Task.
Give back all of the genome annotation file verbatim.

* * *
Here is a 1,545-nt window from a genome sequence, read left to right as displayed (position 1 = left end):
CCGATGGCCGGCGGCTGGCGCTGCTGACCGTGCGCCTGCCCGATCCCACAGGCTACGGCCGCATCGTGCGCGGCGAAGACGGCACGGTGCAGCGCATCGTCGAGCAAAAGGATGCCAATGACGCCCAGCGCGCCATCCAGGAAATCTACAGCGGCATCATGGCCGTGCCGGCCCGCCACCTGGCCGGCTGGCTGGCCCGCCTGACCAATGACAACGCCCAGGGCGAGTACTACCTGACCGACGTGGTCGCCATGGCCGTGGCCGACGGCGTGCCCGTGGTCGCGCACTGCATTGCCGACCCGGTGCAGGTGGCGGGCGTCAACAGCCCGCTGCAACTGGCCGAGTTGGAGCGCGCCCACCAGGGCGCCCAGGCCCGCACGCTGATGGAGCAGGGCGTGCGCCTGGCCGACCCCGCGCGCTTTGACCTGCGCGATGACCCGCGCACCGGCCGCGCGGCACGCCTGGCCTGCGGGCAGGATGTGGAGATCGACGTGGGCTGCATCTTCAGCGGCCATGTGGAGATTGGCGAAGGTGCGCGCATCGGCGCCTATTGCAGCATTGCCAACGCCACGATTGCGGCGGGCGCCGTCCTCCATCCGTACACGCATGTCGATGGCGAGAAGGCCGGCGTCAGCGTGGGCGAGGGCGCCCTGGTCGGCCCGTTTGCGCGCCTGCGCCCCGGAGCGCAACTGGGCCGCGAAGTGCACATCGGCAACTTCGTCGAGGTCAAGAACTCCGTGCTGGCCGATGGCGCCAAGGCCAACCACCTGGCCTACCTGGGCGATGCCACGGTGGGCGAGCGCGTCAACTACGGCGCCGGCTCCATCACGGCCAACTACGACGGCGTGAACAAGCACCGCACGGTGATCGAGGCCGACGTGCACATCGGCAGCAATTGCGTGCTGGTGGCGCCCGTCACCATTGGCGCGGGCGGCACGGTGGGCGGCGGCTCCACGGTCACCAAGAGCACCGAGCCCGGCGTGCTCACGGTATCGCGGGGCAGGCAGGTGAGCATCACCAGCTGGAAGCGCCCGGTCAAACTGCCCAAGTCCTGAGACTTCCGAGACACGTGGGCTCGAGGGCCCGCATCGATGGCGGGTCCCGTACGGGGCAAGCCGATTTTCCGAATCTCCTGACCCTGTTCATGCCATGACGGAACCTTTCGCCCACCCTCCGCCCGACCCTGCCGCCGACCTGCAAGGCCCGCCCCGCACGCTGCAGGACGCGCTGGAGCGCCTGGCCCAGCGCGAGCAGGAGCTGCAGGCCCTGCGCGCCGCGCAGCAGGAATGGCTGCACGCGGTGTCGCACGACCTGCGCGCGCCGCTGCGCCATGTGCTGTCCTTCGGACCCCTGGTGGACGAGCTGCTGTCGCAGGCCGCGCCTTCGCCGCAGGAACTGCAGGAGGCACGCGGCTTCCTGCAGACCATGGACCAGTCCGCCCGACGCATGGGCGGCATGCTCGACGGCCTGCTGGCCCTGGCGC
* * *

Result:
Here is a 1,545-nt window from a genome sequence, read left to right as displayed (position 1 = left end):
CCGATGGCCGGCGGCTGGCGCTGCTGACCGTGCGCCTGCCCGATCCCACAGGCTACGGCCGCATCGTGCGCGGCGAAGACGGCACGGTGCAGCGCATCGTCGAGCAAAAGGATGCCAATGACGCCCAGCGCGCCATCCAGGAAATCTACAGCGGCATCATGGCCGTGCCGGCCCGCCACCTGGCCGGCTGGCTGGCCCGCCTGACCAATGACAACGCCCAGGGCGAGTACTACCTGACCGACGTGGTCGCCATGGCCGTGGCCGACGGCGTGCCCGTGGTCGCGCACTGCATTGCCGACCCGGTGCAGGTGGCGGGCGTCAACAGCCCGCTGCAACTGGCCGAGTTGGAGCGCGCCCACCAGGGCGCCCAGGCCCGCACGCTGATGGAGCAGGGCGTGCGCCTGGCCGACCCCGCGCGCTTTGACCTGCGCGATGACCCGCGCACCGGCCGCGCGGCACGCCTGGCCTGCGGGCAGGATGTGGAGATCGACGTGGGCTGCATCTTCAGCGGCCATGTGGAGATTGGCGAAGGTGCGCGCATCGGCGCCTATTGCAGCATTGCCAACGCCACGATTGCGGCGGGCGCCGTCCTCCATCCGTACACGCATGTCGATGGCGAGAAGGCCGGCGTCAGCGTGGGCGAGGGCGCCCTGGTCGGCCCGTTTGCGCGCCTGCGCCCCGGAGCGCAACTGGGCCGCGAAGTGCACATCGGCAACTTCGTCGAGGTCAAGAACTCCGTGCTGGCCGATGGCGCCAAGGCCAACCACCTGGCCTACCTGGGCGATGCCACGGTGGGCGAGCGCGTCAACTACGGCGCCGGCTCCATCACGGCCAACTACGACGGCGTGAACAAGCACCGCACGGTGATCGAGGCCGACGTGCACATCGGCAGCAATTGCGTGCTGGTGGCGCCCGTCACCATTGGCGCGGGCGGCACGGTGGGCGGCGGCTCCACGGTCACCAAGAGCACCGAGCCCGGCGTGCTCACGGTATCGCGGGGCAGGCAGGTGAGCATCACCAGCTGGAAGCGCCCGGTCAAACTGCCCAAGTCCTGAGACTTCCGAGACACGTGGGCTCGAGGGCCCGCATCGATGGCGGGTCCCGTACGGGGCAAGCCGATTTTCCGAATCTCCTGACCCTGTTCATGCCATGACGGAACCTTTCGCCCACCCTCCGCCCGACCCTGCCGCCGACCTGCAAGGCCCGCCCCGCACGCTGCAGGACGCGCTGGAGCGCCTGGCCCAGCGCGAGCAGGAGCTGCAGGCCCTGCGCGCCGCGCAGCAGGAATGGCTGCACGCGGTGTCGCACGACCTGCGCGCGCCGCTGCGCCATGTGCTGTCCTTCGGACCCCTGGTGGACGAGCTGCTGTCGCAGGCCGCGCCTTCGCCGCAGGAACTGCAGGAGGCACGCGGCTTCCTGCAGACCATGGACCAGTCCGCCCGACGCATGGGCGGCATGCTCGACGGCCTGCTGGCCCTGGCGC